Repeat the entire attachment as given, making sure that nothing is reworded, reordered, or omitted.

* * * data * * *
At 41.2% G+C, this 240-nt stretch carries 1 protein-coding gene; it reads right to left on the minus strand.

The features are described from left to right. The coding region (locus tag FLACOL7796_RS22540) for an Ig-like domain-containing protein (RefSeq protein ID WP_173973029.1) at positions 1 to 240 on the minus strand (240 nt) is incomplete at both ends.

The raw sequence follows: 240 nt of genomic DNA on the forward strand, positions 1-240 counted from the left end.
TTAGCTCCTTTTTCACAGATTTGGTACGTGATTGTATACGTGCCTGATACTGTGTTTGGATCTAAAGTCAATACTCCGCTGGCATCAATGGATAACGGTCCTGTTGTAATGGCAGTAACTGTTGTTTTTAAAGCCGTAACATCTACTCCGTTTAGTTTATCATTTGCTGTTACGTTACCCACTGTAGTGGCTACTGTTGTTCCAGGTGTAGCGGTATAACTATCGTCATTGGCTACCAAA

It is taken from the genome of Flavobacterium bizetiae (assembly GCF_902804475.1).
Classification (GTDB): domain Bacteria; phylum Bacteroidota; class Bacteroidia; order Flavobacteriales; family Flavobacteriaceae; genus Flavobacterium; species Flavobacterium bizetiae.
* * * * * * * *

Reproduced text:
At 41.2% G+C, this 240-nt stretch carries 1 protein-coding gene; it reads right to left on the minus strand.

The features are described from left to right. The coding region (locus tag FLACOL7796_RS22540) for an Ig-like domain-containing protein (RefSeq protein ID WP_173973029.1) at positions 1 to 240 on the minus strand (240 nt) is incomplete at both ends.

The raw sequence follows: 240 nt of genomic DNA on the forward strand, positions 1-240 counted from the left end.
TTAGCTCCTTTTTCACAGATTTGGTACGTGATTGTATACGTGCCTGATACTGTGTTTGGATCTAAAGTCAATACTCCGCTGGCATCAATGGATAACGGTCCTGTTGTAATGGCAGTAACTGTTGTTTTTAAAGCCGTAACATCTACTCCGTTTAGTTTATCATTTGCTGTTACGTTACCCACTGTAGTGGCTACTGTTGTTCCAGGTGTAGCGGTATAACTATCGTCATTGGCTACCAAA

It is taken from the genome of Flavobacterium bizetiae (assembly GCF_902804475.1).
Classification (GTDB): domain Bacteria; phylum Bacteroidota; class Bacteroidia; order Flavobacteriales; family Flavobacteriaceae; genus Flavobacterium; species Flavobacterium bizetiae.